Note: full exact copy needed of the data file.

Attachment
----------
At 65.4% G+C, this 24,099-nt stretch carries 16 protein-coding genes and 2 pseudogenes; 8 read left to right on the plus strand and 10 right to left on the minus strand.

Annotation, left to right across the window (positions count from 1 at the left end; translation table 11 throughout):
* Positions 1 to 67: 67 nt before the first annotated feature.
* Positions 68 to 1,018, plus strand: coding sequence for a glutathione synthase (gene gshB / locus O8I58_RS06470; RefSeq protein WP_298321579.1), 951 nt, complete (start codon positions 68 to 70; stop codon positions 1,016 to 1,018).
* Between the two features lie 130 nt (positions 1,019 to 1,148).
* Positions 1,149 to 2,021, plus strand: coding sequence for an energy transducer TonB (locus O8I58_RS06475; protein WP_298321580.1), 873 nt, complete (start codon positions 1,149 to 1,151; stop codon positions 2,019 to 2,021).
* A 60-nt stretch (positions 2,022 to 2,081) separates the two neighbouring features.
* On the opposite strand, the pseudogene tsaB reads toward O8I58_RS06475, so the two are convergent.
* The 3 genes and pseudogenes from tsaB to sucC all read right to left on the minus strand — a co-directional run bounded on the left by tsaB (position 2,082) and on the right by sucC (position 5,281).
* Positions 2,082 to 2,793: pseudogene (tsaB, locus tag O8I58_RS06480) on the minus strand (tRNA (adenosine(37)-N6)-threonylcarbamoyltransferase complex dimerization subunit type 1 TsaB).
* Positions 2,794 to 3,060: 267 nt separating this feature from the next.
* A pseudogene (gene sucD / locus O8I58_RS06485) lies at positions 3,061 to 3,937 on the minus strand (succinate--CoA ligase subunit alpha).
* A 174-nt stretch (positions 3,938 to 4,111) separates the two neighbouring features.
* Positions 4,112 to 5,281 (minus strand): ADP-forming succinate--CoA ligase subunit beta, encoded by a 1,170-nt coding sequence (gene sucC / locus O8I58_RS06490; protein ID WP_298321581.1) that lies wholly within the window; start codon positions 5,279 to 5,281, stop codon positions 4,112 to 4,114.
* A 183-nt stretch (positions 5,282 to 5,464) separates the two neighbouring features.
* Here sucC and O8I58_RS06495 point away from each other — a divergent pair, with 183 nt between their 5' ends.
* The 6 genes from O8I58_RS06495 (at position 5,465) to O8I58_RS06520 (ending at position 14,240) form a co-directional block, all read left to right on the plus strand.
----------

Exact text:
At 65.4% G+C, this 24,099-nt stretch carries 16 protein-coding genes and 2 pseudogenes; 8 read left to right on the plus strand and 10 right to left on the minus strand.

Annotation, left to right across the window (positions count from 1 at the left end; translation table 11 throughout):
* Positions 1 to 67: 67 nt before the first annotated feature.
* Positions 68 to 1,018, plus strand: coding sequence for a glutathione synthase (gene gshB / locus O8I58_RS06470; RefSeq protein WP_298321579.1), 951 nt, complete (start codon positions 68 to 70; stop codon positions 1,016 to 1,018).
* Between the two features lie 130 nt (positions 1,019 to 1,148).
* Positions 1,149 to 2,021, plus strand: coding sequence for an energy transducer TonB (locus O8I58_RS06475; protein WP_298321580.1), 873 nt, complete (start codon positions 1,149 to 1,151; stop codon positions 2,019 to 2,021).
* A 60-nt stretch (positions 2,022 to 2,081) separates the two neighbouring features.
* On the opposite strand, the pseudogene tsaB reads toward O8I58_RS06475, so the two are convergent.
* The 3 genes and pseudogenes from tsaB to sucC all read right to left on the minus strand — a co-directional run bounded on the left by tsaB (position 2,082) and on the right by sucC (position 5,281).
* Positions 2,082 to 2,793: pseudogene (tsaB, locus tag O8I58_RS06480) on the minus strand (tRNA (adenosine(37)-N6)-threonylcarbamoyltransferase complex dimerization subunit type 1 TsaB).
* Positions 2,794 to 3,060: 267 nt separating this feature from the next.
* A pseudogene (gene sucD / locus O8I58_RS06485) lies at positions 3,061 to 3,937 on the minus strand (succinate--CoA ligase subunit alpha).
* A 174-nt stretch (positions 3,938 to 4,111) separates the two neighbouring features.
* Positions 4,112 to 5,281 (minus strand): ADP-forming succinate--CoA ligase subunit beta, encoded by a 1,170-nt coding sequence (gene sucC / locus O8I58_RS06490; protein ID WP_298321581.1) that lies wholly within the window; start codon positions 5,279 to 5,281, stop codon positions 4,112 to 4,114.
* A 183-nt stretch (positions 5,282 to 5,464) separates the two neighbouring features.
* Here sucC and O8I58_RS06495 point away from each other — a divergent pair, with 183 nt between their 5' ends.
* The 6 genes from O8I58_RS06495 (at position 5,465) to O8I58_RS06520 (ending at position 14,240) form a co-directional block, all read left to right on the plus strand.